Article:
If you have a story to tell, we want to hear it. And we’re here to help you tell it.
What submissions are we looking for?
If you have a story to tell about your own experience with mental illness, or the experience of a loved one, let us know. If you have an idea for a novel that relates to mental health issues in some way, please refer to our blog on making an effective fiction submission.
Submitting an idea for our Inspirational Series
The true-life stories of our Inspirational Series show how people have coped with the reality of mental health difficulties and how they have led their lives. Our readers aren’t looking for fascinating ‘rags-to-riches’ tales of sufferers going on to achieve incredible fame, wealth, or prestige; they are interested in reality. They want to see that recovery is not only possible for them, but that it is within their grasp. That is the kind of inspiration we are looking for. Can you provide it?
We are also accepting submissions for our new fiction range. If you have a proposal, please submit a synopsis, a chapter breakdown, and three sample chapters.
How can you submit a manuscript to Trigger?
Your submission doesn’t have to be perfect, but it does have to pique our interest and fall within our guidelines. To help you, here are some things you can do to bring out the best in your proposal.
Please ensure your submission includes the following:
- Your name and the title of your book in the subject heading.
- A synopsis of up to two pages that sums up the story you want to tell. This should not tease us, but rather tell us the major points of your book.
- A breakdown of your story, chapter-by-chapter.
- The first three chapters.
Please send your submissions to us at firstname.lastname@example.org. We will let you know when we have received it.
We do receive quite a few submissions, so we can’t give you a definite timeframe for a more detailed response, but we will try to get back to you within eight weeks.
General writing tips
It’s easy to fall into the trap of thinking that more detail makes for better reading. However, the inverse is usually true. Don’t overcomplicate the story you’re telling by cramming too many ideas into one sentence or paragraph. This can make your writing hard to read.
This is also true of content: too often, new writers will try to say as much as they possibly can. However, fewer words can help here. If you spend too long writing about an insignificant point, it can slow down the narrative and make it appear bloated. But this doesn’t mean that all points should be given quite so succinctly – if you are writing about something important, then feel free to give it as much time as you think it deserves.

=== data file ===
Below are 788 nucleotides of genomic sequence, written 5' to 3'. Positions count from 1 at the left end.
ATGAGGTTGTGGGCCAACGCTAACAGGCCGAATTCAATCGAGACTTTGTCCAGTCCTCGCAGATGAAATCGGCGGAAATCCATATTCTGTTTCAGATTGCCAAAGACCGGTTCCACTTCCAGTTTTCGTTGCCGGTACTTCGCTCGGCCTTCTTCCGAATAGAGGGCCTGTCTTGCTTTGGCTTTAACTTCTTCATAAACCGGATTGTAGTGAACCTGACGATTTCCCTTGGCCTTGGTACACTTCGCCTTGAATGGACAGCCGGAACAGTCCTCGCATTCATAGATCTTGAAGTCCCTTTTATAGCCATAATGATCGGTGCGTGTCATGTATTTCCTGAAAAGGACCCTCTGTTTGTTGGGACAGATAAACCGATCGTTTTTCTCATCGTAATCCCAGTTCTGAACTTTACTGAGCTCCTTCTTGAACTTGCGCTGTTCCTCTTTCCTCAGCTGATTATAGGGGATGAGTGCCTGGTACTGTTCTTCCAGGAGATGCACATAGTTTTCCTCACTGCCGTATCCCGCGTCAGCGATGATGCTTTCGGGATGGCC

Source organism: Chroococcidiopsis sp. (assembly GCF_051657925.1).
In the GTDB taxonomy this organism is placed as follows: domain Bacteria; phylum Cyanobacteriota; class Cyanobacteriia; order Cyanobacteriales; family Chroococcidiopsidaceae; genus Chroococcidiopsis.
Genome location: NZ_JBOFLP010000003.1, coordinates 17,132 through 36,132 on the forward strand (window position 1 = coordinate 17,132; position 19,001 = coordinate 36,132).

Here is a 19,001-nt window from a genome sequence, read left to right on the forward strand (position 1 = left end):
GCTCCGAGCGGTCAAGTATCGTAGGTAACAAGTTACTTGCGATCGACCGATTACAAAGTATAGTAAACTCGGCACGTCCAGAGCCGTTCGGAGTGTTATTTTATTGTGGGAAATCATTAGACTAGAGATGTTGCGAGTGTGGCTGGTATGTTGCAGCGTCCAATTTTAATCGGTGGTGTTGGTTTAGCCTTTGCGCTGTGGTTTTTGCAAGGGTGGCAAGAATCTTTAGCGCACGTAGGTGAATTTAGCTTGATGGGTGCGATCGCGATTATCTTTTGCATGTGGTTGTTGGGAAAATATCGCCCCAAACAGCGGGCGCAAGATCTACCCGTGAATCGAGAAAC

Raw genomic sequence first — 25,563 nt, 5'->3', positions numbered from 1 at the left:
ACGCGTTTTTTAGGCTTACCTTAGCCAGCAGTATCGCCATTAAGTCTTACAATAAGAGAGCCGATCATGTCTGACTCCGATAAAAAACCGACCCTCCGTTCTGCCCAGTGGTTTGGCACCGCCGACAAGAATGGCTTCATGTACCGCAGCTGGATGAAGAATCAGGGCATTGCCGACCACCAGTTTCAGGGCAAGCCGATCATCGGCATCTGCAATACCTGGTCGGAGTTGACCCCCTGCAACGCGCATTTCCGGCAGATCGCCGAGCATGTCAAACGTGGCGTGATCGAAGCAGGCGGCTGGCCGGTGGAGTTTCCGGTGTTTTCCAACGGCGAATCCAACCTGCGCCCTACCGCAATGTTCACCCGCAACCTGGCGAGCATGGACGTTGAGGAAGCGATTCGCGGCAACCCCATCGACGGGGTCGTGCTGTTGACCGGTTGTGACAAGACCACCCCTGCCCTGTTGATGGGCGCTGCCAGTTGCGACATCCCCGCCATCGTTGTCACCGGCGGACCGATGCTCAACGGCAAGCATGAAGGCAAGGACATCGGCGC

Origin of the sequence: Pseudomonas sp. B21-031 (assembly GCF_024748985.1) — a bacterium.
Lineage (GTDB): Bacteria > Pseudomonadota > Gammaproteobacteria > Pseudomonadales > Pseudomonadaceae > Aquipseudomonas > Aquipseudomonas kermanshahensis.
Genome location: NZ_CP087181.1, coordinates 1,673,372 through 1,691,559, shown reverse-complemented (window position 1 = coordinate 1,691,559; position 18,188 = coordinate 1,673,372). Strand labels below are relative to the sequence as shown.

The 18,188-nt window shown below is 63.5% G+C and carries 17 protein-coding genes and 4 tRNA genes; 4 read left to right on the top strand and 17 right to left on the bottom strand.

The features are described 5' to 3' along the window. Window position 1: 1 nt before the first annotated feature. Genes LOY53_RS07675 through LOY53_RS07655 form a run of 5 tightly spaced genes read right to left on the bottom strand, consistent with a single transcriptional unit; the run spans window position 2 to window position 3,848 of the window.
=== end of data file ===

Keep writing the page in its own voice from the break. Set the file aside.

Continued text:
It is likely that your story will skip back and forth in time. Be mindful of your tenses, so that we can better understand whether you’re writing about the present or the past.
It is also very easy to forget that your readers will not be familiar with the intimate details of your life. To begin with, certain details will need to be explained for the reader, e.g. why you weren’t talking to a certain friend, or why you were taking a certain medicine, or why something might trigger you so violently.
It might help to picture your reader as you write. Make them cynical and hard-to-please. Imagine that they’re reading your manuscript as you write. Will it leave them surprised and engaged, or will it simply turn them off?
It is also worth keeping in mind that, though our books are written for a worldwide audience, we mostly use British English. This means that using ‘s’ instead of ‘z’ in word such as ‘realised’, as well as using words like pavement instead of sidewalk. Don’t worry, our editorial team will be able to spot any inconsistencies and change them, if we decide to publish your work.
There is a tendency among some authors to think they need to write in an academic style. This can be hard for an author to sustain, and might even turn them off from finishing their book. While we are certainly looking for stories that are well-structured, we are not looking to publish books that all sound the same. Generally, we favour a much more accessible style.
So please, try your best to write your story in your voice. We want to hear what it feels like to be you, from you.
Inevitably, we can’t accept every submission that we receive. It might be that your story isn’t quite right for us at the moment, or perhaps we might have a book in development that tells a similar story. Whatever the reason, we will write to you telling you why we have chosen to pass on your submission on this occasion.
In some cases, we might ask that you can write a blog for us instead.
The benefits of working with Trigger
Trigger is growing fast, we’re commissioning a host of new authors, and we have a pretty ambitious publishing schedule. Our primary aim is to help people whose lives have been affected by mental illness.
What you can expect from working with us is our passion in rewarding success, hence why our royalties are comparatively high for the industry. We will also invest a lot of money into PR and marketing for our books, and you will be able to capitalise on a myriad of opportunities to promote your book, as well as yourself. One of our authors has recently publicised her book on Sky News, The Daily Mail, HeadsTogether, Mental Health Foundation, BEAT, Female First, YoungMinds, and more.
We are also committed to developing you as an author, if that is your wish. Our editorial team is well-versed in the publishing industry, and will be here for you every step of the way, as well as beyond the publication date of your book.